The Midnight RIde of Paul Revere and the Zimmermann Telegram

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In our press lately, we’re being treated to a furor over Sarah Palin’s gaffe about Paul Revere–did he or didn’t he alert the British that the Americans were coming? Or was it more as you and I learned in school, that with the help of lanterns in the Old North Church, one if by land and two if by sea, he rode to rouse all “Middlesex village and farm/ For the country folk to be up and to arm” that”The British are coming, the British are coming.”

I’m quoting from Henry Wadsworth Longfellow’s classic poem “The Midnight Ride of Paul Revere” which has all the history mostly correct, except that Revere was indeed, as Sarah Palin commented, taken by the British and so in part, he alerted them that, in Longfellow’s words,
Through all our history, to the last,
In the hour of darkness and peril and need,
The people will waken and listen to hear
The hurrying hoof-beats of that steed,
And the midnight message of Paul Revere.

But the United States, especially its leaders, have not always been keen to hear a story contrary to the one they are wedded to. Item: Barbara Tuchman’s astonishingly revealing history of what finally brought President Woodrow Wilson into World War I to aid the British, French Allies against Germany. This was effected by a telegram sent by the German Foreign minister, Arthur Zimmermann to German U.S. ambassador, Count Johann von Bernstorff in January of 1917. World War I had been raging for three years. Britian’s financial resources were virtually depleted. The trench warfare in Flanders daily sent thousands of men into battle over yards of soil, and inevitable stalemate.

To break this stalemate and assure its victory, the German high command decided to institute submarine (U-boat) warfare against British shipping. The Zimmermann telegram announced this to the U.S. ambassador in Washington, along with a proposed German alliance with Mexico and Japan. For supporting Germany, Mexico (and its oil) would recover the states of Texas, New Mexico and Arizona from the United States.

The secret telegram written in cypher and code was intercepted by British intelligence concentrated in “Room 40” and eventually decoded. Once appraised of its content, President Wilson roiled around in his personal moral morass of resistance to war, desire to broker a “peace without victory” among the combatants, and insistence on US neutrality. By 1917, the U.S. was already aware of small alliances between Mexico and Japan and Japan and Germany. Japan was particularly antagonistic to the United States because of its local and federal resistance to Japanese immigration and settlement. In Mexico Wilson had interfered with various changes of leadership. In fact Wilson sent General Pershing into Mexico with an aggressive force, only to pull him out shortly after receiving word of the Zimmermann telegram.

For a portrait of a U.S. leader deeply conflicted between the reality of global politics, U.S. actions and their consequences, and his own highly rigid and moral set of beliefs, Tuchmann could not have chosen a more telling subject than Wilson. He was no dummy: a reknown political scientist and former president of Princeton University. Yet as a political leader, Wilson in relation to World War I left much to be desired. He believed that the Atlantic and Pacific Oceans protected the US from attack; he believed that US interests would not be directly affected by this war in Europe. Not until the telegram laid bare the potential invasion of Japan from the west and Mexico from the South, with Japan and Mexico potentially taking over Canada from the vanquished British, leaving the US encircled by enemies, did Wilson step down from his moral high ground and face political realities. He asked Congress on April 2, 1917 to declare war against Germany and the other Central Powers.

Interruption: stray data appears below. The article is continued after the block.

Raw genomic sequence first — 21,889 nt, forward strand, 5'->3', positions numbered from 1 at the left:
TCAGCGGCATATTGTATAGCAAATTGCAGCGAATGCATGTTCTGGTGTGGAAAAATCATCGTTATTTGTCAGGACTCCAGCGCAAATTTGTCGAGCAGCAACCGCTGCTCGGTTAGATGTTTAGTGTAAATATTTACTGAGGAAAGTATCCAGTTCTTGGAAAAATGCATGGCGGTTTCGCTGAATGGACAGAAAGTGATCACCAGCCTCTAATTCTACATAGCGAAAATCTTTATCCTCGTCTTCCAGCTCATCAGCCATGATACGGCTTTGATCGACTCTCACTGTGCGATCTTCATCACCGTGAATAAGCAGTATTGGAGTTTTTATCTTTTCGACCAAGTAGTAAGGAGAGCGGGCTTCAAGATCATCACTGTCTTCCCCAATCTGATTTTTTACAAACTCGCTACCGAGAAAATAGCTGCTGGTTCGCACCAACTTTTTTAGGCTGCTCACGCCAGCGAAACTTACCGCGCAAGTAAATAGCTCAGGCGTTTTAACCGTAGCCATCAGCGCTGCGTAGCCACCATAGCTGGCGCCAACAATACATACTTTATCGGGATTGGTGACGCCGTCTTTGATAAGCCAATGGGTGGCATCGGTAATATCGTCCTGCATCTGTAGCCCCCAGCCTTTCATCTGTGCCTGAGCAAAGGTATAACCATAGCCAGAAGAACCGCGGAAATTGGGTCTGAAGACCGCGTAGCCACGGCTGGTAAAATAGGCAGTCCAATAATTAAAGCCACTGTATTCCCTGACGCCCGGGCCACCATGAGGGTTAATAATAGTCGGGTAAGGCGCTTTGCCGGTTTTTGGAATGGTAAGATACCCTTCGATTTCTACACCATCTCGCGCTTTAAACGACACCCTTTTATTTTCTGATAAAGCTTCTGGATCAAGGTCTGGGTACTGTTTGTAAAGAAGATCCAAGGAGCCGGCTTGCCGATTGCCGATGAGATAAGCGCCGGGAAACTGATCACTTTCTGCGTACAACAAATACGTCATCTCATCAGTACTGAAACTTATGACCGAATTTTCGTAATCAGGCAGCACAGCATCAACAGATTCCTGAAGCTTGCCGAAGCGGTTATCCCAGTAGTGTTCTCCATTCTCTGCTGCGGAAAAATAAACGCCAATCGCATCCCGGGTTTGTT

I see a great deal of rigid ideology at work in our state and national politics this season. Facing the threat of a government shut-down, Minnesota’s Republican-controlled legislature dukes it out with Democratic governor Mark Dayton. On paper their proposals seem fairly close: the Republicans want a budget of 36 billion; Dayton 38. But Dayton wants to raise taxes on the top-earning families, to regain revenues lost years ago when the tax code was tailored to benefit the wealthy.

Most of us on the outside see the need to bring spending into line with income and combat an enormous state deficit. Many of us also see no reason families with yearly income over $200,000 can’t afford a 2% increase in their yearly state taxes. Yet the inability of our officials to reach agreement on a budget and avoid the looming threat of a state shut-down, with legally required payments to laid-off workers, with a cessation of vital services we count on, and still with no budget–all strikes a toll of ideological intransigence, a “Wilson moment.”

Currently I’m begging some goddess of compromise to send a Zimmermann telegram into the laps of both arms of government. According to the polls, most Minnesota residents want compromise. They want to avoid a state government shut-down. Would that our elected officials would listen.

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